3. Purify the air - An indoor air purifier filters and cleans the air as it cycles through your HVAC system. Investing in an indoor air purification unit is the best way to clean the air coming from your vents into your home.

 

Thankfully, the indoor air quality experts at Carolina Comfort Systems can help you assess the factors impacting the air you breathe at your home or business and recommend options to help you and your loved ones breathe cleaner and easier.

 

Published in Blog
Friday, 30 November 2018 23:06

Air Duct Cleaning: Why and When You Should

iStock 880921060Air duct cleaning can be a pricey service for your home, and experts are divided on whether it really helps. However, there are a few situations in which having your air ducts cleaned is a necessity for the health and safety of you and your family. It's important to keep in mind that in most of these scenarios, repairs are often required to prevent the problem from recurring. If you experience any of the following situations, it's time to schedule an air duct cleaning appointment:

1. Mold - If you can see visible mold growth or if you notice a musty odor coming from your air vents, it's important to have someone out right away. Several types of mold can make people and pets seriously ill. If you even suspect mold growth could be happening in your air ducts, even if you can't see it, it's a necessary issue to have checked. Mold growth can happen in your air ducts due to water leaks or even an HVAC system that isn't properly ventilated and is causing condensation in the air ducts.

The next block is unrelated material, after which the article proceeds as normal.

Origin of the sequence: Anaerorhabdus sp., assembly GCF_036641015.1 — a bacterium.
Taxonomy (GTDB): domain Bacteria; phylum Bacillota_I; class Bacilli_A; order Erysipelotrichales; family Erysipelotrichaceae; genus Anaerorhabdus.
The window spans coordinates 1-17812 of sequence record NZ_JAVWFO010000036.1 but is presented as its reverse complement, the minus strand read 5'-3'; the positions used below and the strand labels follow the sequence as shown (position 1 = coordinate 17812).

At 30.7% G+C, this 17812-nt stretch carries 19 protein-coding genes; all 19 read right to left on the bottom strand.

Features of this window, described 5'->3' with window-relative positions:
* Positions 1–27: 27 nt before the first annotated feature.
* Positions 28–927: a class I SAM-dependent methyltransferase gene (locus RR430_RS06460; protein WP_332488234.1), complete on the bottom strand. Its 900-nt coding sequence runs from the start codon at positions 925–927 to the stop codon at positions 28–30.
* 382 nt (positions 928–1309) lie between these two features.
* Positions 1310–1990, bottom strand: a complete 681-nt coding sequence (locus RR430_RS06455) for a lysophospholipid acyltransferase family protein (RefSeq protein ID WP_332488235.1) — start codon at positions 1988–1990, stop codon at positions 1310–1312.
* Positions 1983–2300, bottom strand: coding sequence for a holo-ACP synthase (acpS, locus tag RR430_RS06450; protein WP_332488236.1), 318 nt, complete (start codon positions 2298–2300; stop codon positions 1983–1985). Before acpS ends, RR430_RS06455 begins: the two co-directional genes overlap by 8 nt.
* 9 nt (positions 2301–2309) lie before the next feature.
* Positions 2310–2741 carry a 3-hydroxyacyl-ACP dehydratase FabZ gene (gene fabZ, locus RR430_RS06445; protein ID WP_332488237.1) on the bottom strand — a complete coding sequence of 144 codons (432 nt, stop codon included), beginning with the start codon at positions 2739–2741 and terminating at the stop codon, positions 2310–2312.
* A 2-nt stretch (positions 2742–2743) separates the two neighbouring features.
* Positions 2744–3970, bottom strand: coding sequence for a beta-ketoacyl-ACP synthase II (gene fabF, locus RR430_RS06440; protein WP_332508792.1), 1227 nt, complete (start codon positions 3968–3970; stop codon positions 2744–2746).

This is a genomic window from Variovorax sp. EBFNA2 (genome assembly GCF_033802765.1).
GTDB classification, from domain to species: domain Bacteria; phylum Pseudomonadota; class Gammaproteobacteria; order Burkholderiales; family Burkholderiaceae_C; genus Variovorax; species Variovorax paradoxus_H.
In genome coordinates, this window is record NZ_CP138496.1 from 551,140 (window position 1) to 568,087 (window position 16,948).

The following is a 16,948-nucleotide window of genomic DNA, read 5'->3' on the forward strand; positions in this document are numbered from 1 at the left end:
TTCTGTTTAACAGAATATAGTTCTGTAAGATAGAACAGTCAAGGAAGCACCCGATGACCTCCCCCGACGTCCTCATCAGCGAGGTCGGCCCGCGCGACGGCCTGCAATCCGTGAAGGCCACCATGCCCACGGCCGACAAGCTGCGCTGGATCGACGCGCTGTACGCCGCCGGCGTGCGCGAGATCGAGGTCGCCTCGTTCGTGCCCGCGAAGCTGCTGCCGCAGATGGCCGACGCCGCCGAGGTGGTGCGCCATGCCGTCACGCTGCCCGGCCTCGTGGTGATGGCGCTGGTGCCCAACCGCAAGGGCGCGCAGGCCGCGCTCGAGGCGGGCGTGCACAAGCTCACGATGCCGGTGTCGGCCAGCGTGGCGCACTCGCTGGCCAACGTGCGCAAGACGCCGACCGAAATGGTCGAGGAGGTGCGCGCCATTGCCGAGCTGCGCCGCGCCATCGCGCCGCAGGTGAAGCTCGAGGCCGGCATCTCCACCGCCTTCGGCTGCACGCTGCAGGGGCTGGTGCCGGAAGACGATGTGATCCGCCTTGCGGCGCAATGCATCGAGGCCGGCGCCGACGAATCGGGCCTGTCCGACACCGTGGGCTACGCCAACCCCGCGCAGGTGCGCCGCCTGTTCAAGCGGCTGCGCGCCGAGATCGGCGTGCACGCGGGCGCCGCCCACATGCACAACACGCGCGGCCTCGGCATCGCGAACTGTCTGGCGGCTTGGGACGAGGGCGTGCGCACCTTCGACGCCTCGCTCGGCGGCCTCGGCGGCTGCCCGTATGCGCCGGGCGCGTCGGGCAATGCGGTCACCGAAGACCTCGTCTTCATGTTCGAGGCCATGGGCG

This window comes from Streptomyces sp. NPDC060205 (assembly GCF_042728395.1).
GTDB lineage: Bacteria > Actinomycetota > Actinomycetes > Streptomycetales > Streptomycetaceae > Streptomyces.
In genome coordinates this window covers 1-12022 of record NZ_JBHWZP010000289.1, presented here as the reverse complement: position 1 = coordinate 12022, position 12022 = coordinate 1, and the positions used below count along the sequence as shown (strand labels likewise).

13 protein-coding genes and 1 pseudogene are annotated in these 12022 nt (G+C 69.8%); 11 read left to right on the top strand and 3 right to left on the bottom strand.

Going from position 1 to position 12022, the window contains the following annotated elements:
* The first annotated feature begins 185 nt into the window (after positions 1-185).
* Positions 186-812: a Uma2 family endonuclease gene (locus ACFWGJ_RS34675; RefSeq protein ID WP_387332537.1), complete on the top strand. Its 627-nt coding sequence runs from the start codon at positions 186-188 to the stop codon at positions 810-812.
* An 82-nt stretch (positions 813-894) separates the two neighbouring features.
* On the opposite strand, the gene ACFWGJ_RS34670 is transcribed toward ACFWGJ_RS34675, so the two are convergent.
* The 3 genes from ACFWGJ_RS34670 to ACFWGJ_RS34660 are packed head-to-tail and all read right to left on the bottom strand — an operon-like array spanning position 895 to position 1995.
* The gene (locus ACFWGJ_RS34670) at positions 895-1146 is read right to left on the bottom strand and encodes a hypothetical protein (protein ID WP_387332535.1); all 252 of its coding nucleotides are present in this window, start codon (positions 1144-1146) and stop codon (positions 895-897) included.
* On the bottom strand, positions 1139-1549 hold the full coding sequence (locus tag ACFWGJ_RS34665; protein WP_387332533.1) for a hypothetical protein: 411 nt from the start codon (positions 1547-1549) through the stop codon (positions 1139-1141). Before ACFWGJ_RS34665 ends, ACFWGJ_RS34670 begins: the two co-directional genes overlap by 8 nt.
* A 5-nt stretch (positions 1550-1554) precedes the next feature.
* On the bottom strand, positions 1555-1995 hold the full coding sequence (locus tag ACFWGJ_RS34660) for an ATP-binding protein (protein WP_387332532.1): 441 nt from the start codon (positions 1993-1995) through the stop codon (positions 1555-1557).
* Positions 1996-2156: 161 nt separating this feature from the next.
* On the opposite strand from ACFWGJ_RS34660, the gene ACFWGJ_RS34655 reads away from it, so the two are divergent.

2. Infestation - A number of critters could take up residence in your air ducts. An infestation of rodents, insects or even bats can be hazardous to your family's health and the pests can cause serious damage to your home - both in your duct system and elsewhere in your home. If you suspect you have an infestation in your air ducts or that has spread to your air ducts, it's time for both a good exterminator and a duct cleaning. In this scenario, you'll want to budget for air duct repairs as well.

3. Excessive Debris Build-up - If your air ducts have excessive visible debris and grime build-up in the actual air ducts (not just dirty vents and intakes which are intended to capture dirt and dust to prevent it from building up in your duct system and are simple to clean). This scenario is uncommon and usually involves damage to the duct system that is letting the dirt in.

4. Unexplained Illness - If someone in your household is suffering from an unexplained illness, particularly respiratory issues, an air duct cleaning might be a good idea. Problems that aren't visible to you could be allowing indoor air pollutants into your duct system that circulate into your home, resulting in unexplained illnesses. While this is uncommon, it can help you rule out your duct system as a possible cause as well.

One of the best ways to prevent the build-up of dust and debris in your air ducts is to practice good HVAC maintenance habits. Frequently change the air filter (or clean according to manufacturer instructions for reusable air filters). And follow a regular schedule for professional cleaning and maintenance of your HVAC system - at least once per year. If you have questions about your air duct system, the experts at Carolina Comfort Systems are there to help.

Published in Blog